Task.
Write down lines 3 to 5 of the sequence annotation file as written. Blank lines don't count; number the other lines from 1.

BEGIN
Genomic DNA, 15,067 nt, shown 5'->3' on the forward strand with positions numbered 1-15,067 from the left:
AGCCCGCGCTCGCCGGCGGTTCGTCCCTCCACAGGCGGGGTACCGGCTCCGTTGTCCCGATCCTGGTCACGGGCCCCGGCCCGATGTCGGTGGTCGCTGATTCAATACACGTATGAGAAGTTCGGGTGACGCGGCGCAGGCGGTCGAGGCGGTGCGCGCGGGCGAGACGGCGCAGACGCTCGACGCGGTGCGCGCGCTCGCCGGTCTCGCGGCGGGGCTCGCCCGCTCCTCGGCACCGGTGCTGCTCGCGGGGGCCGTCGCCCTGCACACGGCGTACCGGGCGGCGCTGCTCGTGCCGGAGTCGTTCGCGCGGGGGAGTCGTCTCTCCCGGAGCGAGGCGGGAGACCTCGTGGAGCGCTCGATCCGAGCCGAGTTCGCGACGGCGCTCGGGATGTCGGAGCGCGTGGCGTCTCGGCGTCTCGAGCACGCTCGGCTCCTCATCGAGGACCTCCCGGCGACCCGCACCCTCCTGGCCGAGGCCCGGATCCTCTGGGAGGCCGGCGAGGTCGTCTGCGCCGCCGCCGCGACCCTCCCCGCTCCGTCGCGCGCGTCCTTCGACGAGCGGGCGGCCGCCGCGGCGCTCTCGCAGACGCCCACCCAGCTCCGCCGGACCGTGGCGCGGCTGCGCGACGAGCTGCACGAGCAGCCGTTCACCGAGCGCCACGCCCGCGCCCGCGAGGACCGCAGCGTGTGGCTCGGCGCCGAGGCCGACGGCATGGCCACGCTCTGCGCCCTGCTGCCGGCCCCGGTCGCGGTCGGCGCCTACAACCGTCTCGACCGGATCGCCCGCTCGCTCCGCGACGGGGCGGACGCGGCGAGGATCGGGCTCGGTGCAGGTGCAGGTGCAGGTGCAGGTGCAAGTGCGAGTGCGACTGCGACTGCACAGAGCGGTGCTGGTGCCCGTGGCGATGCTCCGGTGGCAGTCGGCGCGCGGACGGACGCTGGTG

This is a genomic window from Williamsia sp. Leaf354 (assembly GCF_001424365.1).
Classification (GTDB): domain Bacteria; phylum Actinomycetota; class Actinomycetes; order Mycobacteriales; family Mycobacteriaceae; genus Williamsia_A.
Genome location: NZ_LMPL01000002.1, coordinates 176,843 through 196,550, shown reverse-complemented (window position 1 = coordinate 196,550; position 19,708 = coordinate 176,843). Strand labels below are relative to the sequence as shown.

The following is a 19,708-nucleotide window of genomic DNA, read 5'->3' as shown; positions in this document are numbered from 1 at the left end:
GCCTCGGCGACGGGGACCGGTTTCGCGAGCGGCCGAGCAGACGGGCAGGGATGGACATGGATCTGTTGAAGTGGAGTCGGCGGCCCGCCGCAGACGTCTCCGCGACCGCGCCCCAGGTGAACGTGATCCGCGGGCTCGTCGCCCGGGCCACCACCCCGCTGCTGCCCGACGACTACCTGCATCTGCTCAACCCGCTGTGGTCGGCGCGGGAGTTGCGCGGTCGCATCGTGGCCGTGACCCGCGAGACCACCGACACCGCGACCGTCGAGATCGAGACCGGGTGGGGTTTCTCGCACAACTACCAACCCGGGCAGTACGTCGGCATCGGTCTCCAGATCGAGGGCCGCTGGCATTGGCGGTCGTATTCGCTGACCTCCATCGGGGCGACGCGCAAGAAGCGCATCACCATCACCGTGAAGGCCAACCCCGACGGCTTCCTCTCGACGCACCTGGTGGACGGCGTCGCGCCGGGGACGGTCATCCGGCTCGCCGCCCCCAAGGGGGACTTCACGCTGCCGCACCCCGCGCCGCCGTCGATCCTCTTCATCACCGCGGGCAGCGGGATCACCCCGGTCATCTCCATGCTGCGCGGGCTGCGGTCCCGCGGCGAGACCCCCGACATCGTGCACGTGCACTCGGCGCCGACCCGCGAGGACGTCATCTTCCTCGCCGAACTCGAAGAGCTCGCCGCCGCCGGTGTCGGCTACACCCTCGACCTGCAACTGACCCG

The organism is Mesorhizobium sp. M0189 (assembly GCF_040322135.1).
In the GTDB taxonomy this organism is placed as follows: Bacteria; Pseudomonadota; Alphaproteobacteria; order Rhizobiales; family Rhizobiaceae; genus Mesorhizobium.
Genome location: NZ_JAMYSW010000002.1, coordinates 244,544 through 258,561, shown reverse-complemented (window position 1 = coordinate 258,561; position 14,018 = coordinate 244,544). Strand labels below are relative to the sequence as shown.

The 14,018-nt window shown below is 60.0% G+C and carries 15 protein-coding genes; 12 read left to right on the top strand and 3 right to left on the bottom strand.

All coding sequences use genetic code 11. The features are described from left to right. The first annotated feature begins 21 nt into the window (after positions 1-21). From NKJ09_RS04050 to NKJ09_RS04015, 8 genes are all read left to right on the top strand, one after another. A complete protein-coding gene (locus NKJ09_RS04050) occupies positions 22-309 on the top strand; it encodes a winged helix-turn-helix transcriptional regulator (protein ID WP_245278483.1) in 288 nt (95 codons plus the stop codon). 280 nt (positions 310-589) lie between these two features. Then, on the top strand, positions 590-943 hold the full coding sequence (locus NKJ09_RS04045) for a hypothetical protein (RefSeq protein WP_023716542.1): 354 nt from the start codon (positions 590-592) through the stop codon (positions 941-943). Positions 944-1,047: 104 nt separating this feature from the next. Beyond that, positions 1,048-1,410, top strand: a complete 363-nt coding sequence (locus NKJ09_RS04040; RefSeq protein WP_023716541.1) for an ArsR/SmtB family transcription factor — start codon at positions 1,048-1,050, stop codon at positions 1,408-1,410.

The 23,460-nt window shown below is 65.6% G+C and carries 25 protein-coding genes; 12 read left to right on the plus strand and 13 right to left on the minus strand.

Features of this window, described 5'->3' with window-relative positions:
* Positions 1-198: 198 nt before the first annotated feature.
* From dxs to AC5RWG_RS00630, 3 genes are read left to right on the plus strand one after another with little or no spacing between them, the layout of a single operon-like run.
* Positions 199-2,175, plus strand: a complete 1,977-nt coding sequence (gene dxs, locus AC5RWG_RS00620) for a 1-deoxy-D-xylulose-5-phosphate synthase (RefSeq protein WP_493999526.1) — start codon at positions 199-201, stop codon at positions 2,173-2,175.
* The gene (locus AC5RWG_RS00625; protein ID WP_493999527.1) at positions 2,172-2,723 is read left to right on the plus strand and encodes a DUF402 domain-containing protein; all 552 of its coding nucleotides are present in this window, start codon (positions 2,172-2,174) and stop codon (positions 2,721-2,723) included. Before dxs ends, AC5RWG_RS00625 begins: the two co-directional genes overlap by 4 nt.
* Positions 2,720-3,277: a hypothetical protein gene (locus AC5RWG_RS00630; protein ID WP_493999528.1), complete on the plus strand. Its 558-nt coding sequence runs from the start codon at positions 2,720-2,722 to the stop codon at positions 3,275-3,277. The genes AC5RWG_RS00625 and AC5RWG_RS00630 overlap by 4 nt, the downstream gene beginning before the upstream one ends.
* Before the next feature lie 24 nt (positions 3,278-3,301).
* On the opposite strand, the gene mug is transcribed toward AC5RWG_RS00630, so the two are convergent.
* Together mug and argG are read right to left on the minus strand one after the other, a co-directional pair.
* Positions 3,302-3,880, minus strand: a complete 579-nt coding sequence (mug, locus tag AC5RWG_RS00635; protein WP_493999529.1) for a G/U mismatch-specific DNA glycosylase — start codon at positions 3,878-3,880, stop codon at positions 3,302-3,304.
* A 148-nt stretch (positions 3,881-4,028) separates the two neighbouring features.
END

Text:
This is a genomic window from Williamsia sp. Leaf354 (assembly GCF_001424365.1).
Classification (GTDB): domain Bacteria; phylum Actinomycetota; class Actinomycetes; order Mycobacteriales; family Mycobacteriaceae; genus Williamsia_A.
Genome location: NZ_LMPL01000002.1, coordinates 176,843 through 196,550, shown reverse-complemented (window position 1 = coordinate 196,550; position 19,708 = coordinate 176,843). Strand labels below are relative to the sequence as shown.